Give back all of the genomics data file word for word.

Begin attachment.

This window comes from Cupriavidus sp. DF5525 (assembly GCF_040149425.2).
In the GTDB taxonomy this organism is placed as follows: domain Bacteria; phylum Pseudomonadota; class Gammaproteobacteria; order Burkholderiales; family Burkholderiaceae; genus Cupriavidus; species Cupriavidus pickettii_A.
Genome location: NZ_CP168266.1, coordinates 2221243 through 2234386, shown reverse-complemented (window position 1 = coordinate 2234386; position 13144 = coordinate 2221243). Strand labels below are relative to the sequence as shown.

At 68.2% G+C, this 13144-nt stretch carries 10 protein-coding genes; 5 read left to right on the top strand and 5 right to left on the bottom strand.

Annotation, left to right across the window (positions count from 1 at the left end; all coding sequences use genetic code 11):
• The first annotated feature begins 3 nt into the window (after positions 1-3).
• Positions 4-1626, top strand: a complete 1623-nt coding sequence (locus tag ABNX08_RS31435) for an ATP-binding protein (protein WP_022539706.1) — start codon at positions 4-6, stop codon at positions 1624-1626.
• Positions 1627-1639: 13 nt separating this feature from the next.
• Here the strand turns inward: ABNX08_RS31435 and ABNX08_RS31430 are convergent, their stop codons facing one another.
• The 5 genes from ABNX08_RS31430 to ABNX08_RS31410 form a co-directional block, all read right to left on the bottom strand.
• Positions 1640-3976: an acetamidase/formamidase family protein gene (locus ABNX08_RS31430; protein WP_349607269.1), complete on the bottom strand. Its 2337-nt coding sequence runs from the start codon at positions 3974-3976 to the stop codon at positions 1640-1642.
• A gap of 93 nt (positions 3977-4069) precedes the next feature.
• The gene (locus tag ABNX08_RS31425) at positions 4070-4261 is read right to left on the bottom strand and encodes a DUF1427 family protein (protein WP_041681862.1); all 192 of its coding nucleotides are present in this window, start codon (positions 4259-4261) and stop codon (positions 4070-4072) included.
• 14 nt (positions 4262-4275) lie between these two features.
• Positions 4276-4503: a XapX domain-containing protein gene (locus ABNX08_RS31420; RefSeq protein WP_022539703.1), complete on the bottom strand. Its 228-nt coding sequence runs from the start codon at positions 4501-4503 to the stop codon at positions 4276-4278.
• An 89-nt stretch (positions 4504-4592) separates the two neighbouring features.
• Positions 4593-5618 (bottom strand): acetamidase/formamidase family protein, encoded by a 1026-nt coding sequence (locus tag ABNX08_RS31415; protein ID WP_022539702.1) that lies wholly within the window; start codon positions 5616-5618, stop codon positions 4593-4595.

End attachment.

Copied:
This window comes from Cupriavidus sp. DF5525 (assembly GCF_040149425.2).
In the GTDB taxonomy this organism is placed as follows: domain Bacteria; phylum Pseudomonadota; class Gammaproteobacteria; order Burkholderiales; family Burkholderiaceae; genus Cupriavidus; species Cupriavidus pickettii_A.
Genome location: NZ_CP168266.1, coordinates 2221243 through 2234386, shown reverse-complemented (window position 1 = coordinate 2234386; position 13144 = coordinate 2221243). Strand labels below are relative to the sequence as shown.

At 68.2% G+C, this 13144-nt stretch carries 10 protein-coding genes; 5 read left to right on the top strand and 5 right to left on the bottom strand.

Annotation, left to right across the window (positions count from 1 at the left end; all coding sequences use genetic code 11):
• The first annotated feature begins 3 nt into the window (after positions 1-3).
• Positions 4-1626, top strand: a complete 1623-nt coding sequence (locus tag ABNX08_RS31435) for an ATP-binding protein (protein WP_022539706.1) — start codon at positions 4-6, stop codon at positions 1624-1626.
• Positions 1627-1639: 13 nt separating this feature from the next.
• Here the strand turns inward: ABNX08_RS31435 and ABNX08_RS31430 are convergent, their stop codons facing one another.
• The 5 genes from ABNX08_RS31430 to ABNX08_RS31410 form a co-directional block, all read right to left on the bottom strand.
• Positions 1640-3976: an acetamidase/formamidase family protein gene (locus ABNX08_RS31430; protein WP_349607269.1), complete on the bottom strand. Its 2337-nt coding sequence runs from the start codon at positions 3974-3976 to the stop codon at positions 1640-1642.
• A gap of 93 nt (positions 3977-4069) precedes the next feature.
• The gene (locus tag ABNX08_RS31425) at positions 4070-4261 is read right to left on the bottom strand and encodes a DUF1427 family protein (protein WP_041681862.1); all 192 of its coding nucleotides are present in this window, start codon (positions 4259-4261) and stop codon (positions 4070-4072) included.
• 14 nt (positions 4262-4275) lie between these two features.
• Positions 4276-4503: a XapX domain-containing protein gene (locus ABNX08_RS31420; RefSeq protein WP_022539703.1), complete on the bottom strand. Its 228-nt coding sequence runs from the start codon at positions 4501-4503 to the stop codon at positions 4276-4278.
• An 89-nt stretch (positions 4504-4592) separates the two neighbouring features.
• Positions 4593-5618 (bottom strand): acetamidase/formamidase family protein, encoded by a 1026-nt coding sequence (locus tag ABNX08_RS31415; protein ID WP_022539702.1) that lies wholly within the window; start codon positions 5616-5618, stop codon positions 4593-4595.